In a previous post I mentioned how Visual Basic .NET's lambda expressions are more fun and easy to use than C#'s. My inspiration for this statement was the fact that in VB .NET you are able to implicitly define a lambda expression in this way:
When I began looking at this I realized that the type of x was automatically set as Object. That makes sense since its the most basic type but then I wondered how VB is resolving operations like x + x, x * x, and x.length when x is an Object. VB can't know at compile time if those functions exists on the type stored in Object.
Visual Basic deals with these function calls on objects in two different ways.
Mathematical Method call on Object
If the compiler sees that you are doing a recognized mathematical operation it will call the appropriate method from Microsoft.VisualBasic.CompilerServices.Operators. This class defines methods such as AddObject which determines the type of the two object and checks if there is an addition operation defined for them, if so it will execute it. If the types are not compatible or don't have addition defined on them an exception will be thrown. Up to this point all of this work is done by using type checking and type casting. If all of these tests then the objects will be reflected on in an internal function called InvokeUserDefinedOperator. This function will figure out if this the type stored in the object type has the addition operator defined and if all is compatible execute it. The heavy use of reflection is held off until it has to be used since it is much slower. Doing the initial type checking and casting using a large table of known types is a big performance boost for this method since mathematical operates are usually used on standard .NET types.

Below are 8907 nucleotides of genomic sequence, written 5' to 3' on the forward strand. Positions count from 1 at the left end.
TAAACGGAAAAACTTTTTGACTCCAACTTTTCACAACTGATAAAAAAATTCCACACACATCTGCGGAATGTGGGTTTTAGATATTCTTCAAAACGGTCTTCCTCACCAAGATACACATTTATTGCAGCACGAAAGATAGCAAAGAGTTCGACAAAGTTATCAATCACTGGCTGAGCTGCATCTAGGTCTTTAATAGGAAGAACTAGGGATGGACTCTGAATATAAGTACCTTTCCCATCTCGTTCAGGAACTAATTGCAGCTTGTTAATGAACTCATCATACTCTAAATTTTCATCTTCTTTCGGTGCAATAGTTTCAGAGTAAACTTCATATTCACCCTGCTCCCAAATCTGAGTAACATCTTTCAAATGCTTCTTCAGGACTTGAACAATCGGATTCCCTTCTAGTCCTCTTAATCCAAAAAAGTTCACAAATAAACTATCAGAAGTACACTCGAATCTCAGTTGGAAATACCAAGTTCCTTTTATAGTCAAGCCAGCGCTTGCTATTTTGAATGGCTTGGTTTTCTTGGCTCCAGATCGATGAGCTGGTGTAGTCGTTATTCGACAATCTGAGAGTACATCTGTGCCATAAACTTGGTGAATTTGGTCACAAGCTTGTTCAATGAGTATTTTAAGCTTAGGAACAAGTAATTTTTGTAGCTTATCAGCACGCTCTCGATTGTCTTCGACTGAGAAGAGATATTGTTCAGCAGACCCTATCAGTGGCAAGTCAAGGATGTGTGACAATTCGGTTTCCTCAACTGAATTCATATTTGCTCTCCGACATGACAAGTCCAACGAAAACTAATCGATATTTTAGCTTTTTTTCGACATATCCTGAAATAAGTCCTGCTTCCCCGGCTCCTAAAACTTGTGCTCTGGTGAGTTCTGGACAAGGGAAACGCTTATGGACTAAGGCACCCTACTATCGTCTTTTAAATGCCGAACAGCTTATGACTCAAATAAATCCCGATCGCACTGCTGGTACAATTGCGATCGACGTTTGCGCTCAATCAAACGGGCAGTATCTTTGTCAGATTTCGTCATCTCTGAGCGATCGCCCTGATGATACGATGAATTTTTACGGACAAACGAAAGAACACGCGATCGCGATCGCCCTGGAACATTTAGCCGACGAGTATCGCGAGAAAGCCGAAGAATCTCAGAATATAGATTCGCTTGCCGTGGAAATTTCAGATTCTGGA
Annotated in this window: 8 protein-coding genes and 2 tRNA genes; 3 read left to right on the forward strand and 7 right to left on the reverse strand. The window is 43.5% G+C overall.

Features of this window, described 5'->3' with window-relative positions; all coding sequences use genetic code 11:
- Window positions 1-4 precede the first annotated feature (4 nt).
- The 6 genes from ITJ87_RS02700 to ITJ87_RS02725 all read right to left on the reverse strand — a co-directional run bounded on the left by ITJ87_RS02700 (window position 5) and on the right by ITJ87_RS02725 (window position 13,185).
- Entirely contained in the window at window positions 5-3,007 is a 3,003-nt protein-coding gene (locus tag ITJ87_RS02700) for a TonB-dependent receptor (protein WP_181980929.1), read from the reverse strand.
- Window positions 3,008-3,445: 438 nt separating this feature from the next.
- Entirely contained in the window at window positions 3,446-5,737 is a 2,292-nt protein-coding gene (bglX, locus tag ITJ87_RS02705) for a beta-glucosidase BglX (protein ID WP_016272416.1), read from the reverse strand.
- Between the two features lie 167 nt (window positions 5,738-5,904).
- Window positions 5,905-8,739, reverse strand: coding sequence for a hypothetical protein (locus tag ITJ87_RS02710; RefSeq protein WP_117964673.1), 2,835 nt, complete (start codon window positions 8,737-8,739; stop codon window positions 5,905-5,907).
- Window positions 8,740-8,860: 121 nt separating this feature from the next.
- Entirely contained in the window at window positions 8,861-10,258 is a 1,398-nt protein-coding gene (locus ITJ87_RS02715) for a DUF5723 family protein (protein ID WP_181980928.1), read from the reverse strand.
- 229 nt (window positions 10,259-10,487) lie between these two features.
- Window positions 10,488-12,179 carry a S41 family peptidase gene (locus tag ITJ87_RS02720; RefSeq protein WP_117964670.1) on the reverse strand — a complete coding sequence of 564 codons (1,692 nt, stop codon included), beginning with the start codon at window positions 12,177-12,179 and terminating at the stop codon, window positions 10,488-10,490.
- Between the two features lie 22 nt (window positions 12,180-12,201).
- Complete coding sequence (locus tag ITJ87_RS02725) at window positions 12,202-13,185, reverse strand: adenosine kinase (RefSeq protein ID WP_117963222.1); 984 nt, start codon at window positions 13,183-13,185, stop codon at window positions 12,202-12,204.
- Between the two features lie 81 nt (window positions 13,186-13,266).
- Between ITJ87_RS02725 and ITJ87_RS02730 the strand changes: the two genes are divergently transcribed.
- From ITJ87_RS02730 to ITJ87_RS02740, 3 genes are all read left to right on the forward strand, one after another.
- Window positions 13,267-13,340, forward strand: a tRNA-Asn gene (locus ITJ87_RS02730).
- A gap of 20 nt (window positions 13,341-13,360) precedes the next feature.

Any other method call on Objects
In this case the optimization technique used above is not applicable so reflection must be used from the start. To perform this reflection on the objects the Microsoft.VisualBasic.CompilerServices.NewLateBinding class is used. This class defines methods which wrap many of the basic refection methods (it is not meant to be called directly from your code but I am not sure why that is). The method LateGet is called on the objects with the given function and it is attempted to be called. If it doesn't exist an exception is thrown, naturally.
This is just a brief look into how Visual Basic is using late binding to make lambda expressions easier to use.